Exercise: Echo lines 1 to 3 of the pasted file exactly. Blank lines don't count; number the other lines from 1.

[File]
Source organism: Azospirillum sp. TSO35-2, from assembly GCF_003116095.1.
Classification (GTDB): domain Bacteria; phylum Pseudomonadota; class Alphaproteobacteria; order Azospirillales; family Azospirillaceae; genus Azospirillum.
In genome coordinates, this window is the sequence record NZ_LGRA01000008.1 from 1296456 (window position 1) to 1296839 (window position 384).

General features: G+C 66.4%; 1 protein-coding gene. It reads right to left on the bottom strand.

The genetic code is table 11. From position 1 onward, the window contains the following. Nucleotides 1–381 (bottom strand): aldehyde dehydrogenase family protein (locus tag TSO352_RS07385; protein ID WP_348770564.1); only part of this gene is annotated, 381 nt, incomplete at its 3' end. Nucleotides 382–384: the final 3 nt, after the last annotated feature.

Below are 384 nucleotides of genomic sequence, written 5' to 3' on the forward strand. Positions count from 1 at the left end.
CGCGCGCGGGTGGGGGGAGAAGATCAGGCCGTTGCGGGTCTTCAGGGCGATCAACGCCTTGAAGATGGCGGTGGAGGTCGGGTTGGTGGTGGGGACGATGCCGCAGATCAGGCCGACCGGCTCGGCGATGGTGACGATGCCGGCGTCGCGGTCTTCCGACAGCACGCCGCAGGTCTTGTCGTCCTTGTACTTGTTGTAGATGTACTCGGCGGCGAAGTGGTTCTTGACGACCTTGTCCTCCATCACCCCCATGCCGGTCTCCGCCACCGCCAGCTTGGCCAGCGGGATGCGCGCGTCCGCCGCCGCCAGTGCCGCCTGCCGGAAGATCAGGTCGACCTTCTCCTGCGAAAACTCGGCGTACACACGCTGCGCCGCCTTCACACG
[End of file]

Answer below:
Source organism: Azospirillum sp. TSO35-2, from assembly GCF_003116095.1.
Classification (GTDB): domain Bacteria; phylum Pseudomonadota; class Alphaproteobacteria; order Azospirillales; family Azospirillaceae; genus Azospirillum.
In genome coordinates, this window is the sequence record NZ_LGRA01000008.1 from 1296456 (window position 1) to 1296839 (window position 384).